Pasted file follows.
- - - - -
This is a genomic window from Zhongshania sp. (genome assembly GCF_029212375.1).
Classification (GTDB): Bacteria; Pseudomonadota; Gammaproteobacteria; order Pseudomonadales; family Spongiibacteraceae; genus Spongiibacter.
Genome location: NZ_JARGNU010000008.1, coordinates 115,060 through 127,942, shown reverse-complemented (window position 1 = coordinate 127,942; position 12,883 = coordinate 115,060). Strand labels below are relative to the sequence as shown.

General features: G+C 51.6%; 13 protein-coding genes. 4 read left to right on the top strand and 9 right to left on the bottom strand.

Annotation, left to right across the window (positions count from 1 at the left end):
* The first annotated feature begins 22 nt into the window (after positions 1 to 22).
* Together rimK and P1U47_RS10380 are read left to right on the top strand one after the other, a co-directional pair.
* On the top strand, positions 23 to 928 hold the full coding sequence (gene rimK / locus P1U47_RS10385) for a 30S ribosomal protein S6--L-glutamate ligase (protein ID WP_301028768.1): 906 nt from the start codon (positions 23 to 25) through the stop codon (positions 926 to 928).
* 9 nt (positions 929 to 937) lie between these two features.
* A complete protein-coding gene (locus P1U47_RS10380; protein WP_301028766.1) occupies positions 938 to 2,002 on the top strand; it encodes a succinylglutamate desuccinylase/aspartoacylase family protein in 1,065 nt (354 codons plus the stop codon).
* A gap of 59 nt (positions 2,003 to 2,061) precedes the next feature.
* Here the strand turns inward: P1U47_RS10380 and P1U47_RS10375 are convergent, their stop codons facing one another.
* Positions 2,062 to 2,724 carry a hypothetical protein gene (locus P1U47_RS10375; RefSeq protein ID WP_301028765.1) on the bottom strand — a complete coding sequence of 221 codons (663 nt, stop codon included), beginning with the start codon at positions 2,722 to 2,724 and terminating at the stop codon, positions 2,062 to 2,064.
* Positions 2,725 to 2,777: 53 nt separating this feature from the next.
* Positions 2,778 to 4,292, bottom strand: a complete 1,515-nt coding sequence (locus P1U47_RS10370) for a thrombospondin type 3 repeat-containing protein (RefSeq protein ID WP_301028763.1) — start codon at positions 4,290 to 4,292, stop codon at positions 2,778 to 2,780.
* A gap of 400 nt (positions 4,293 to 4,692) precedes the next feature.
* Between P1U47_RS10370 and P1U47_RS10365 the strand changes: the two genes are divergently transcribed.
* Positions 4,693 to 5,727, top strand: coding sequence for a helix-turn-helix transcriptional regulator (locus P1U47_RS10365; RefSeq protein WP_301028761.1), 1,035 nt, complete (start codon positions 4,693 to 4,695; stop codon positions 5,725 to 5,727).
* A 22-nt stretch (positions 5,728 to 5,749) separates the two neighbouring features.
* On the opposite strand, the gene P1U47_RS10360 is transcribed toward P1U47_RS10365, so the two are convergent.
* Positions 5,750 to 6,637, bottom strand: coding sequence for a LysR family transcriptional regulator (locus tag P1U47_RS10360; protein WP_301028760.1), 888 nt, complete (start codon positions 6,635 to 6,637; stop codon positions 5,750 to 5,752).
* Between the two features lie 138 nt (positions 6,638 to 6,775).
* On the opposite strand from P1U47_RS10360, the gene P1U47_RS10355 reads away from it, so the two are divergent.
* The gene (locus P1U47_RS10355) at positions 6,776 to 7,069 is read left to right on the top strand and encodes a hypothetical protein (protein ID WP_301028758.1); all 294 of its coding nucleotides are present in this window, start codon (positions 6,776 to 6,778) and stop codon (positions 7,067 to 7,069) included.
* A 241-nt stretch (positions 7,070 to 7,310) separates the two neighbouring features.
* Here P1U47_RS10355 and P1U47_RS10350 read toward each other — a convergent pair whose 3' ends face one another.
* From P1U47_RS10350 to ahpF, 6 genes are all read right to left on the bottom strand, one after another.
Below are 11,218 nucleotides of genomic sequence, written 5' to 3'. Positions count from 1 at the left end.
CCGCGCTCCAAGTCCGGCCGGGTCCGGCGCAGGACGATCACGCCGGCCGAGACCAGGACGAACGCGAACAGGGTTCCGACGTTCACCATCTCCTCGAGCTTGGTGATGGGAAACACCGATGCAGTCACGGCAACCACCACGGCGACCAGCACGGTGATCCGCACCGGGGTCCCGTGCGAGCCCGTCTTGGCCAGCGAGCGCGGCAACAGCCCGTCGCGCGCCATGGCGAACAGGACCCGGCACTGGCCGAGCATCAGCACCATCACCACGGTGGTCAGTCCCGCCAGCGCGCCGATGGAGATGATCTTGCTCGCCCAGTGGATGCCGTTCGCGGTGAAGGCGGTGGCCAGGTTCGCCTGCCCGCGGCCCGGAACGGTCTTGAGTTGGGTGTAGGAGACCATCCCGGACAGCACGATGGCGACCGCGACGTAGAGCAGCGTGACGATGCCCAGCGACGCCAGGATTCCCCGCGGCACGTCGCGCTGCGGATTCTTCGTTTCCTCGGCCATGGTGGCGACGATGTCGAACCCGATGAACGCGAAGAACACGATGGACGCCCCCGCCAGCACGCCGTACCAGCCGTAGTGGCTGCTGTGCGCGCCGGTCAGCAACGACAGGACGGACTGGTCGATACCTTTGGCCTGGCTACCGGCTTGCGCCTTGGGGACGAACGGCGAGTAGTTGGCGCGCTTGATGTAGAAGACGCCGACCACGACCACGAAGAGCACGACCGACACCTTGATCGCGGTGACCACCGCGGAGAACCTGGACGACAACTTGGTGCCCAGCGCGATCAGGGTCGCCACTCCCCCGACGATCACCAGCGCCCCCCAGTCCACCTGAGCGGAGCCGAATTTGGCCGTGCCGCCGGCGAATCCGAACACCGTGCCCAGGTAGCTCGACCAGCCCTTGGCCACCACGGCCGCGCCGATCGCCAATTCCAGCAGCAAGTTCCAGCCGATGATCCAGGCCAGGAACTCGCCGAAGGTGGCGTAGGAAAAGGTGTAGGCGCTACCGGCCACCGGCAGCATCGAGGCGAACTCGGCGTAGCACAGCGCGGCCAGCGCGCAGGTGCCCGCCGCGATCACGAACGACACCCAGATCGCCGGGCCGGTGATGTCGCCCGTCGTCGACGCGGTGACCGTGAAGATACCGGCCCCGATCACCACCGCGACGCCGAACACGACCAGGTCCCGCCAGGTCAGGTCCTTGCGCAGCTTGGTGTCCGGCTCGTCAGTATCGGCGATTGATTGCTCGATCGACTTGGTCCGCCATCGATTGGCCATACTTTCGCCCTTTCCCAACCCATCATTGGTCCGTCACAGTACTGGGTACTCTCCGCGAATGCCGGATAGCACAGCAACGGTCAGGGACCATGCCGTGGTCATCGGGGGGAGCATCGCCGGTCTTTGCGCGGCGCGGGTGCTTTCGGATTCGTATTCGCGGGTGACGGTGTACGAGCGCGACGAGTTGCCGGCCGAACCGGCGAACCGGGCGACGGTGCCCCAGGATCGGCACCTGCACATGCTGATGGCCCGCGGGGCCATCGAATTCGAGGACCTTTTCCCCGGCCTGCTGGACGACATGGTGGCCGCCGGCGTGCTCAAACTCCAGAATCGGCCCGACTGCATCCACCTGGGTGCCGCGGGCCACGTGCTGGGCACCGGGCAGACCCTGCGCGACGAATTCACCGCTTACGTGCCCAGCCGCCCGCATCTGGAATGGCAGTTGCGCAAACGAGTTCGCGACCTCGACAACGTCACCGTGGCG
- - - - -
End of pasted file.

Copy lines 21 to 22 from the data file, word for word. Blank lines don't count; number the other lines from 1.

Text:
* Positions 5,750 to 6,637, bottom strand: coding sequence for a LysR family transcriptional regulator (locus tag P1U47_RS10360; protein WP_301028760.1), 888 nt, complete (start codon positions 6,635 to 6,637; stop codon positions 5,750 to 5,752).
* Between the two features lie 138 nt (positions 6,638 to 6,775).